It's been nearly two years since the release of the Nexus 5 - plenty of time for Google to think up ideas for a direct successor. Thus, we have the Nexus 5X. It's pitched as a smaller, cheaper alternative to the Nexus 6P phablet, but follows on from the Nexus 5 by promising upper-tier performance at a middling price: £349 upwards, in this case.
That's £49 more than the Nexus 5 when it launched, so to see what kinds of upgrades that money will buy, we've checked out both devices' key specs.
Nexus 5X: 147x73x7.9mm, 136g
Nexus 5: 138x69x8.6mm, 130g
The Nexus 5X ditches the Nexus 5's curved top and bottom edges, but has still put on some minor gains - a few millimetres here, a few grams there. The exception is thickness, where the Nexus 5X wins out at a noticeably skinnier 7.9mm.
Part of the added weight will be down to the rear-mounted fingerprint sensor, a new addition to the Nexus 5X. Google has also updated the data and charging connector, switching from the standard microUSB on the Nexus 5 to the altogether speedier USB-C on the Nexus 5X. A slightly taller case and six extra grams is easily a price worth paying for these significant hardware upgrades.
Nexus 5X: 5.2in AMOLED at 1920x1080
Nexus 5: 5in IPS Plus at 1920x1080
It's a close call here. Both screens share an FHD resolution and, while the Nexus 5X's AMOLED tech helps ensure some brilliantly vibrant colours, the Nexus 5 had no problems in this department to begin with.
The Nexus 5X's larger display does mean it has a lower pixel density - 423ppi to the Nexus 5's 445ppi. Nonetheless, we're not convinced that anyone will perceive the difference in practice, and we'd sooner take the extra room over very slightly tighter-packed pixels.
Nexus 5X: Android 6.0 Lollipop
Nexus 5: Android 6.0 Lollipop
The Nexus 5 has certainly come far. From launching with Android 4.4 KitKat, it's been a prompt recipient of every new version since, being one of the first Nexus devices to receive the update to Android 6.0 Lollipop. The Nexus 5X, meanwhile, will ship with it pre-installed.
Both devices, then, can take advantage of Marshmallow's many improvements and new features, from Android on Tap, which allows new kinds of voice controls in third-party apps, to the more user-friendly and privacy-oriented apps permissions system and handy app drawer search tools.
With that in mind, the Nexus 5X does take slightly better advantage of Marshmallow as the new OS adds native support for fingerprint sensors and USB-C, both of which are present on this handset but not on the older Nexus 5.
Nexus 5X: Qualcomm Snapdragon 808 hexa-core (two 1.8GHz cores, four 1.4GHz cores), 2GB of RAM
Nexus 5: Qualcomm Snapdragon 800 2.3GHz quad-core, 2GB RAM
Faster individual cores can speed up single-threaded tasks, but that's all we can think of in the Nexus 5's favour. The Nexus 5X's hexa-core chip should, in all likelihood, easily outpace the Snapdragon 800 in overall performance.
We haven't benchmarked the Nexus 5X yet, but there's a convincing precedent. The Nexus 5 scored 19,379 in the Antutu benchmark when we tested it in 2013, while the LG G4, which includes the same Snapdragon 808, scored a whopping 49,208. Granted, that was with one more gigabyte of RAM than in the Nexus 5X, but we don't expect that to make a huge difference.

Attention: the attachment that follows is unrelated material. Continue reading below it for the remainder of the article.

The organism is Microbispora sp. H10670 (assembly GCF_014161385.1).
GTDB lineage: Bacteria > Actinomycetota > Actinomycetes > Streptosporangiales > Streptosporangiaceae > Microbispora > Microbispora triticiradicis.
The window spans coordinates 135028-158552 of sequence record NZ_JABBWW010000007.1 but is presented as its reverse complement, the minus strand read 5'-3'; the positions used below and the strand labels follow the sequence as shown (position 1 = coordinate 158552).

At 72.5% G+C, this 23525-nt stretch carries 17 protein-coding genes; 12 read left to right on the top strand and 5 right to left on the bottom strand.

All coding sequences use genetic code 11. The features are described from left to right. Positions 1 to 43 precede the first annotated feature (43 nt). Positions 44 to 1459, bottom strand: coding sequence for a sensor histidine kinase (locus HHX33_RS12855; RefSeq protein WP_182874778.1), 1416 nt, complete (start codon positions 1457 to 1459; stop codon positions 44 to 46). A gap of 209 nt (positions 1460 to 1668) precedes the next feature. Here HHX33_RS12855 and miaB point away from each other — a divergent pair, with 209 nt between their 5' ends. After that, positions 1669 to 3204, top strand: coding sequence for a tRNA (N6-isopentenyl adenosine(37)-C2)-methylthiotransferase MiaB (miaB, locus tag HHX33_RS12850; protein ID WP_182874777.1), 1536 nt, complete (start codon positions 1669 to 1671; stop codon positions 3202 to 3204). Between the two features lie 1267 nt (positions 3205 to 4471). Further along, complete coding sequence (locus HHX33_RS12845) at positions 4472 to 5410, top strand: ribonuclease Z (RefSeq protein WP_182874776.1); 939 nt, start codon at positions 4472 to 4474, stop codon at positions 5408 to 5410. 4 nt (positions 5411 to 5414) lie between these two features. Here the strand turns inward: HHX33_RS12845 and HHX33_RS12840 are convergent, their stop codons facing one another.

Nexus 5X: 12.3MP rear with 4K video, 5MP front
Nexus 5: 8MP rear, 1.3MP front
Both cameras receive major upgrades on the Nexus 5X. The rear unit is bumped up by over 4MP, and has been given full 4K video recording capability, making it one of the cheapest 4K smartphones on the market. The 5MP front-facing camera, while nowhere near as sharp as the main snapper, has also been greatly improved from the Nexus 5's ultra-modest 1.3MP sensor.
There's not much else to say here, other than it's encouraging to see Google fitting its more affordable smartphones with the same kind of gear as its premium ones. Specifically, the Nexus 5X's 12.3MP, 4K-enabled camera is one and the same as the Nexus 6P's rear camera.
Nexus 5X: 2,700mAh
Nexus 5: 2,300mAh
It's not a huge difference, but the Nexus 5X has won this round once again with a higher-capacity battery. Indeed, this was to be expected considering its slightly larger screen and hardware additions such as the fingerprint sensor.
The Nexus 5X will also charge three to five times faster, according to Google, thanks to the USB-C connector and Android 6.0 Marshmallow's Fast Charging mode.
Nexus 5X: 16GB, 32GB
Nexus 5: 16GB, 32GB
One area which Google didn't see fit to develop is storage. The Nexus 5X and Nexus 5 come in 32GB or 16GB varieties, with no microSD support on either.
This is somewhat disappointing, as even though these options aren't quite pushing the very bottom end of the smartphone storage spectrum, the 16GB drive in particular is at odds with the Nexus 5X's other, more upper mid-range hardware. Besides, £349 isn't that cheap; it's easily beyond the point where we could reasonably expect some expandability.
Despite the lack of improved storage, the Nexus 5X is still packed with enough upgrades to justify that raised entry price. Whether it's a good deal compared with other contemporary smartphones, including the Nexus 6P, is another question, but there's no denying - when looking at the updated cameras, faster processor and sleeker, more feature-rich design - that the Nexus 5X is a worthy replacement for the retiring Nexus 5.
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